Mayor Marion Barry signed a bill yesterday that grants delayed tax relief to the District's banks and savings and loan associations. The measure now goes to Capital Hill. Without opposition from Congress, it will become law in 30 days.

Under the Financial Instructions Tax Act of 1980, banks and thrifts will be taxed on the basis of net, rather than a gross income. Instead of a gross ernings tax of 5 to 6 percent on banks and 2 percent on savings and loans, financial institutions will hereafter pay a franchise tax of 9.9 percent on net income. They will also be subject to personal property taxes of $2.83 per $100 on equipment and the like.

The change, long sought by the beneficiaries, will put them on the same tax basis as other non-financial bsuiness in the District and banks in other states. Under the present system banks and thrifts have to pay taxes on their gross earnings even though they incur net losses. For example it is estimated that D.C. savings and loans will have to pay $8.1 million in taxes this year while suffering losses of $7.4 million.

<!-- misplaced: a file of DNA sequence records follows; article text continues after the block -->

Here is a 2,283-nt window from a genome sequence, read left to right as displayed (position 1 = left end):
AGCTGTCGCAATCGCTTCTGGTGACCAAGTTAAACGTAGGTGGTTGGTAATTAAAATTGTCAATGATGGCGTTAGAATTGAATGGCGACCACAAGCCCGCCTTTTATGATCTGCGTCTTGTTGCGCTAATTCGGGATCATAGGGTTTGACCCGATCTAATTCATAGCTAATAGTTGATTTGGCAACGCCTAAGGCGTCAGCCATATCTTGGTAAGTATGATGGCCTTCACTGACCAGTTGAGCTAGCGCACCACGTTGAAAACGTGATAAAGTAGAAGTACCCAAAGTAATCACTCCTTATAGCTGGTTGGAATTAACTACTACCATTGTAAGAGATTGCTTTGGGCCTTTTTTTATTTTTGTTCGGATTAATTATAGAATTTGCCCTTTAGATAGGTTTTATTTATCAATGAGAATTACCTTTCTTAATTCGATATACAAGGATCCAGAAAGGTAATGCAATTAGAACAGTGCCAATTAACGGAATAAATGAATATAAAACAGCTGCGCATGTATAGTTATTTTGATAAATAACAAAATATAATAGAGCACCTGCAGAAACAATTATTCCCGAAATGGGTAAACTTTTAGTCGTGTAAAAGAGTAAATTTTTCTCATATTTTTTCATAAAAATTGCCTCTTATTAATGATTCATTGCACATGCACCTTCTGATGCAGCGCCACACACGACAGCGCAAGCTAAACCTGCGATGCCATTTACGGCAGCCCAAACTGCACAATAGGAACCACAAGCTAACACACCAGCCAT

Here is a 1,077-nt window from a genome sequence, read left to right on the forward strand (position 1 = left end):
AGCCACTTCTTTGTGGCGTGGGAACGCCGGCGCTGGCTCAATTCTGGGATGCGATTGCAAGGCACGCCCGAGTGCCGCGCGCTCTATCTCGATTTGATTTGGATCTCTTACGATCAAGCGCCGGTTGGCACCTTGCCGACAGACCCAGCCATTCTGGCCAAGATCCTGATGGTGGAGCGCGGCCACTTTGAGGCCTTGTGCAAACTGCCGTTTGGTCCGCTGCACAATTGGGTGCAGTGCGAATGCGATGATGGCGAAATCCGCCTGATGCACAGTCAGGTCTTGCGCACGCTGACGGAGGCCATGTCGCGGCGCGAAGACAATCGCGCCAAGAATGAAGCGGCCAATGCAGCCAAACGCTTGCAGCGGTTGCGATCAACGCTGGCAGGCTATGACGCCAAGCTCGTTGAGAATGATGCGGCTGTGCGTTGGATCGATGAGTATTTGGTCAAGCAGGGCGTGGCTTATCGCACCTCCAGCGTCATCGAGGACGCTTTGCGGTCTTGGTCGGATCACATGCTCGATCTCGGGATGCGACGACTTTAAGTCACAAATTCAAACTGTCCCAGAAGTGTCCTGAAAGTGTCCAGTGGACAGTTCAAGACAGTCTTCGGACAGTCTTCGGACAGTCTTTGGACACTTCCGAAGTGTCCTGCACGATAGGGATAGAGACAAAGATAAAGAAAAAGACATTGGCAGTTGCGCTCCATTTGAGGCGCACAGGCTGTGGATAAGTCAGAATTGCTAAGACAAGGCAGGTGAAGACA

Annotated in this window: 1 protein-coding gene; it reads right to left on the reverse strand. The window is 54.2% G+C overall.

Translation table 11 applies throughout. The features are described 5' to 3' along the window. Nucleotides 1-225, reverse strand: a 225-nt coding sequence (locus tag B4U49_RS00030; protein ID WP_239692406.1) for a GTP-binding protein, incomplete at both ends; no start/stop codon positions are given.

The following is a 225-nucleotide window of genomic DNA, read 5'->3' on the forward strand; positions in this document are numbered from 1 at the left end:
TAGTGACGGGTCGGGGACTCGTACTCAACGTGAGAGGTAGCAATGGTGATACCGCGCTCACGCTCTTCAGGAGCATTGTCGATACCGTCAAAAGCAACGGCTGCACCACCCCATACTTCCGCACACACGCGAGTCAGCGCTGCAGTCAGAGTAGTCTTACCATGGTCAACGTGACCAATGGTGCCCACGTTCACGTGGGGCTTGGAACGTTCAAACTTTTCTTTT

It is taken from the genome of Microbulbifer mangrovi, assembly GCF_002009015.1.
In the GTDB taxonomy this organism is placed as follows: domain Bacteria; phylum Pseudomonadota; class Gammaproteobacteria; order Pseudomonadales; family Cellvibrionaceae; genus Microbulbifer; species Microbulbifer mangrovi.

In return for eventual relief, the banks and thrifts grudgingly accepted a three-year phase-in of the new system. This means, in effect, that they will pay higher taxes in the short run.

During fiscal 1981 the District government will recieve an additional $3.6 million in revenues from these institutions. In the second year the amount would be reduced to $554,000. After that the relief would result in revenue losses to the District of $2 million the first year, and $7.2 million by 1985. l